Astronomers See Aurorae Around A Comet For The First Time

Boulders getting caught moving across the surface of Comet 67P/Churyumov-Gerasimenko’s surface, ESA/Rosetta/MPS for OSIRIS Team MPS/UPD/LAM/IAA/SSO/INTA/UPM/DASP/IDA 

Northern and southern lights are not exclusive to our planet. Light shows from charged particles are seen on other celestial bodies of the solar system too, although often in other wavelengths of light. Now, astronomers have discovered that even comets can experience aurorae.

An international team of researchers used data from the European Space Agency’s Rosetta mission of Comet 67P/Churyumov-Gerasimenko. As reported in Nature Astronomy, the team discovered that the comet has an ultraviolet glow created by charged particles coming from the Sun.

"Initially, we thought the ultraviolet emissions at comet 67P were phenomena known as 'dayglow,' a process caused by solar photons interacting with cometary gas," co-author Dr Joel Parker, from Southwest Research Institute, in a statement. "We were amazed to discover that the UV emissions are aurora, driven not by photons, but by electrons in the solar wind that break apart water and other molecules in the coma and have been accelerated in the comet's nearby environment. The resulting excited atoms make this distinctive light."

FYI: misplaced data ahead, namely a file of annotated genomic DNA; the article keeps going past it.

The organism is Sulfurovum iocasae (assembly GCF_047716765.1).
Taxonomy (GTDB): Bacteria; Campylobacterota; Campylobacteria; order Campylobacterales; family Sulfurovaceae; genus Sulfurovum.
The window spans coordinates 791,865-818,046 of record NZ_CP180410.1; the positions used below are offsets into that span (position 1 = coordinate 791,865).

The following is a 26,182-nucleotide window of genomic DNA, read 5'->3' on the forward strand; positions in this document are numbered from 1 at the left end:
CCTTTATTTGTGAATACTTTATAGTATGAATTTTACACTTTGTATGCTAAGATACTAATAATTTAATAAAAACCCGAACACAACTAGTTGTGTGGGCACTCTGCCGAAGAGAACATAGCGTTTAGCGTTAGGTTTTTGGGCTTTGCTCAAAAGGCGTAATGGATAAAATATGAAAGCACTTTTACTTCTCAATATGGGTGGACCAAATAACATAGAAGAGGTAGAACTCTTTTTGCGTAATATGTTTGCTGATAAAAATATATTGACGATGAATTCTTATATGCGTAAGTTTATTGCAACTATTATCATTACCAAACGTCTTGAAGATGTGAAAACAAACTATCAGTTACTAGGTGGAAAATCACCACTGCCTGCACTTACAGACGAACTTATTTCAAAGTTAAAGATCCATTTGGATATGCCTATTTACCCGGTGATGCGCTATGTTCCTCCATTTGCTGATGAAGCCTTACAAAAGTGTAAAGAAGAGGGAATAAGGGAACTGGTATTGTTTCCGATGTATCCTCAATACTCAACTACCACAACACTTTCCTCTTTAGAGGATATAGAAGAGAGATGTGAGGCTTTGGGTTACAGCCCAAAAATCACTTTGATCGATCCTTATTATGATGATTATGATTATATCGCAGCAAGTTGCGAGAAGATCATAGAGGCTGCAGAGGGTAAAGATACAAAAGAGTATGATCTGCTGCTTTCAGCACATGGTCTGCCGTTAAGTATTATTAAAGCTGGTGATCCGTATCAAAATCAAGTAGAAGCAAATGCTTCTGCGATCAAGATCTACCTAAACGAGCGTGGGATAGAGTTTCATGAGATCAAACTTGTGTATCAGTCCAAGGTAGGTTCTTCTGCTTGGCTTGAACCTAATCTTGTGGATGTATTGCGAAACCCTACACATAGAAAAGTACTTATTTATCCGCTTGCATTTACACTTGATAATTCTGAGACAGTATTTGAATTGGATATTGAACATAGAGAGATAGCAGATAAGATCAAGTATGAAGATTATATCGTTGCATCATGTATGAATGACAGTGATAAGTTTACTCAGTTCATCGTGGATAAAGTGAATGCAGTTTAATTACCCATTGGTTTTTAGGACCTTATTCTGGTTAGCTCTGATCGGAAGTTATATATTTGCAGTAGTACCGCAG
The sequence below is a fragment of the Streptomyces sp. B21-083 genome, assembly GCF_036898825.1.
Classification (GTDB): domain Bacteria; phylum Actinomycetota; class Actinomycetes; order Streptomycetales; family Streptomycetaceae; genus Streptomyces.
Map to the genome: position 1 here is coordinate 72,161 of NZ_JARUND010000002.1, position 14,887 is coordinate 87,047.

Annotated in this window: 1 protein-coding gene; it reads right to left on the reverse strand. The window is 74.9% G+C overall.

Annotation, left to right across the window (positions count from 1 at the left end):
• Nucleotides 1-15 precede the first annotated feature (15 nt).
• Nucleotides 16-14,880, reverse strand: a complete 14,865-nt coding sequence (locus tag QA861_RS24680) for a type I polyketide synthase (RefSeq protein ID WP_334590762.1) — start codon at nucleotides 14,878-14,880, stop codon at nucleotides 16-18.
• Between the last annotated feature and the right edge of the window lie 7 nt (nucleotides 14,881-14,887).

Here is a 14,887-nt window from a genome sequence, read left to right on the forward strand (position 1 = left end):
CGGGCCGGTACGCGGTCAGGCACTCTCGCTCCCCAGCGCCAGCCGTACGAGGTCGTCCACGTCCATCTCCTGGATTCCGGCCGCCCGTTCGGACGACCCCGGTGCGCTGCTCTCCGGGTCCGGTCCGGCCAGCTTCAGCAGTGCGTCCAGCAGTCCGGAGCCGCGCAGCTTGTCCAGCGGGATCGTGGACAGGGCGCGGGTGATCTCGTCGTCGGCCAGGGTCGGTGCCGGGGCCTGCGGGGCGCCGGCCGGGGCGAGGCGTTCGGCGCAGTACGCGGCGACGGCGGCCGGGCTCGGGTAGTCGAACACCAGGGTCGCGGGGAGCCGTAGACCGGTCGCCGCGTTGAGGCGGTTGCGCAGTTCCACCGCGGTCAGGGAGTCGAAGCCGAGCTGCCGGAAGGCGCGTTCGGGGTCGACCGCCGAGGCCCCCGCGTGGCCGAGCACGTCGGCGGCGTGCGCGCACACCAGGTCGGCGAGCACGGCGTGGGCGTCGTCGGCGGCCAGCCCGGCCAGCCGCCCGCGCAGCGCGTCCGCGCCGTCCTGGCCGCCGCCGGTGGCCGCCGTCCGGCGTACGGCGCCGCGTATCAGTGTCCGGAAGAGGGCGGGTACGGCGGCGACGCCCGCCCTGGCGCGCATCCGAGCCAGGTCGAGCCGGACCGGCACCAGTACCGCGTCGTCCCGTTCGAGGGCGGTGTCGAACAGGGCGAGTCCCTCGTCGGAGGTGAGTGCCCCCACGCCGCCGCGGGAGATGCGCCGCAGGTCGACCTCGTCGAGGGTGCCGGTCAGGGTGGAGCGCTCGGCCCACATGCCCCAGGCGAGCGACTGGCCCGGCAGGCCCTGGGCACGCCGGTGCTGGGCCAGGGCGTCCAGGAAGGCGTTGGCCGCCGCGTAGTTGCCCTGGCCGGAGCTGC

This image shows the key stages of the mechanism by which this aurora is produced. ESA/ATG medialab

Aurorae on Earth and on planets like Jupiter are a result of the magnetic fields. On Mars, instead, they occur without a magnetic field and are produced from the Sun's protons hitting the tenuous atmosphere of the Red Planet.

Comet 67P doesn't have an atmosphere but it does have a coma – a fuzzy, gassy envelope produced by the release of gas trapped in the icy nucleus of the comet. When electrons from the solar wind hit this gas, they produce aurorae.

Detecting these light shows wasn’t easy and the team had to combine every single instrument from Rosetta to study them. The lights are not like the ones we can see at higher latitudes on Earth.

"The glow surrounding 67P/C-G is one of a kind. By digging into data from numerous instruments on Rosetta and linking them together, we’ve discovered that this glow is auroral in nature: it’s caused by a mix of processes, some seen at Jupiter's moons Ganymede and Europa and others at Earth and Mars," lead author of the new study Professor Marina Galand, from the Department of Physics at Imperial, said in a statement.

Rosetta ended its mission just over three years ago when the spacecraft was crash-landed on the comet.

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